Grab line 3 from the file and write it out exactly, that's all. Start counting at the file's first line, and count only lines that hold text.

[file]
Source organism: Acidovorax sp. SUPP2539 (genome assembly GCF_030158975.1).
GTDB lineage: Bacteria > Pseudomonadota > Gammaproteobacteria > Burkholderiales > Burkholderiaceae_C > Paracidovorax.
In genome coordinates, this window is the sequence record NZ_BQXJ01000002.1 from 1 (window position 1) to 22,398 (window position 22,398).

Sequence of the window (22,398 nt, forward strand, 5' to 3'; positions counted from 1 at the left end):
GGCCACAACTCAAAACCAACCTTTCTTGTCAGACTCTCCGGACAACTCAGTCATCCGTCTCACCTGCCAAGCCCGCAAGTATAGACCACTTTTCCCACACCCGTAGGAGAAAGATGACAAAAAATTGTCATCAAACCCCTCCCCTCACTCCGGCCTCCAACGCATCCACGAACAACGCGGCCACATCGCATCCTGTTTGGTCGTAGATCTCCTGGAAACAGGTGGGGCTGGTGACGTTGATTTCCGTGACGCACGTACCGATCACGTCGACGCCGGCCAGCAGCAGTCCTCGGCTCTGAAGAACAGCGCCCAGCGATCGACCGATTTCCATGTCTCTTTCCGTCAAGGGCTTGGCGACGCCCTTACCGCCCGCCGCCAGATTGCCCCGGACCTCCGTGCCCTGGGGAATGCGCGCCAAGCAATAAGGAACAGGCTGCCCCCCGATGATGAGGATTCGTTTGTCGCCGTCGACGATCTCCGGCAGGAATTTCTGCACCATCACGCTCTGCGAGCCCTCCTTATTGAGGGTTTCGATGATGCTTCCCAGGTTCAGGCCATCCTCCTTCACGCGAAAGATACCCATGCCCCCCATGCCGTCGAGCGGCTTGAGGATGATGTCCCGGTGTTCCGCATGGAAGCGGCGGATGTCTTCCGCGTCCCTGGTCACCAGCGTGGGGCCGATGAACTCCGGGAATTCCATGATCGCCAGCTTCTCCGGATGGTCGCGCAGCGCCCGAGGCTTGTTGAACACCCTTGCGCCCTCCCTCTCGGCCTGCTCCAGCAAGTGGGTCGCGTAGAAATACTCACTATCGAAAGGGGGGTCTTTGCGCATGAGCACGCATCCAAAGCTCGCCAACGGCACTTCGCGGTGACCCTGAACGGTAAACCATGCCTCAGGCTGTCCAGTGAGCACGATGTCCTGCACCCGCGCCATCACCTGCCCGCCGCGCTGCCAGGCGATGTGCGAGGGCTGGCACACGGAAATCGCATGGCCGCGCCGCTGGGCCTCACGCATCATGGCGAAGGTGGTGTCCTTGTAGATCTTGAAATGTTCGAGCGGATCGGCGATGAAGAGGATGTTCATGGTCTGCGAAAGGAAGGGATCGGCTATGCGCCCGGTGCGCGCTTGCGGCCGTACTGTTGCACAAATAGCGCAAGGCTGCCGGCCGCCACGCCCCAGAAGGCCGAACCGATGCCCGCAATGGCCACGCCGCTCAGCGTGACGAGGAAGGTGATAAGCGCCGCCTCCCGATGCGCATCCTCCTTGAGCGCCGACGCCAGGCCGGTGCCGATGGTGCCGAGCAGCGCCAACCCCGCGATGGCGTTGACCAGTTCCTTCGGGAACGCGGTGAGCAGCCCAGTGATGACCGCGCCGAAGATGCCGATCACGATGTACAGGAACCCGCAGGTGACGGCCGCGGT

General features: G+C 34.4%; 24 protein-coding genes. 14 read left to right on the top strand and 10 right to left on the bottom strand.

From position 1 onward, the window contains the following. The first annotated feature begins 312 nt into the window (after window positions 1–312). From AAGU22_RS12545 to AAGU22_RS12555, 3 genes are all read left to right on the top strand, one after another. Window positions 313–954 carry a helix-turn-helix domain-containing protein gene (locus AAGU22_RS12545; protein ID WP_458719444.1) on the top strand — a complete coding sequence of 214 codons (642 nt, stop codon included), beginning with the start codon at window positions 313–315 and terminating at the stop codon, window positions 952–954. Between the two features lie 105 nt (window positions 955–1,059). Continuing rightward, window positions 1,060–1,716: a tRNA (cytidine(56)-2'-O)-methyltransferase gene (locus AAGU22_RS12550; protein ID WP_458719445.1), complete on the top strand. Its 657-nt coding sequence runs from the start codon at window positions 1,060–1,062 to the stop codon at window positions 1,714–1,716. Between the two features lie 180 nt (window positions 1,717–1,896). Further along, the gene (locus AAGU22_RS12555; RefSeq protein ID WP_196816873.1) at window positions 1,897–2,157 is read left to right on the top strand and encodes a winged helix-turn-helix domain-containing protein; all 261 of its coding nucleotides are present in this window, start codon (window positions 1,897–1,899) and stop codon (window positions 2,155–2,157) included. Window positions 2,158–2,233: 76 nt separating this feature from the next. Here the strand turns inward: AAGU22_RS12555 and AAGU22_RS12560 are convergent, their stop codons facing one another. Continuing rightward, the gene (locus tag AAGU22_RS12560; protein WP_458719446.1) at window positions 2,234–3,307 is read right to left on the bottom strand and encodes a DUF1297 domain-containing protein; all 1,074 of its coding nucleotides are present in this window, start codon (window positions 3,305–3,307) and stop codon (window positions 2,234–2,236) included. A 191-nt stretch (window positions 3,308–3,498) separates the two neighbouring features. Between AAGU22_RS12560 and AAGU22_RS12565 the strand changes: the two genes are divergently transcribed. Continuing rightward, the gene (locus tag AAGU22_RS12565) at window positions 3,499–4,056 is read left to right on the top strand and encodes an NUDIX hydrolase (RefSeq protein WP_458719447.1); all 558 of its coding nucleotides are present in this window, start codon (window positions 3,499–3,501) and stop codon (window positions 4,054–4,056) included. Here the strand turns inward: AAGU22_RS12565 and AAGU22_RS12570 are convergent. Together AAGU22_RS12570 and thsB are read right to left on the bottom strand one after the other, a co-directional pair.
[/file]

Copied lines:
In genome coordinates, this window is the sequence record NZ_BQXJ01000002.1 from 1 (window position 1) to 22,398 (window position 22,398).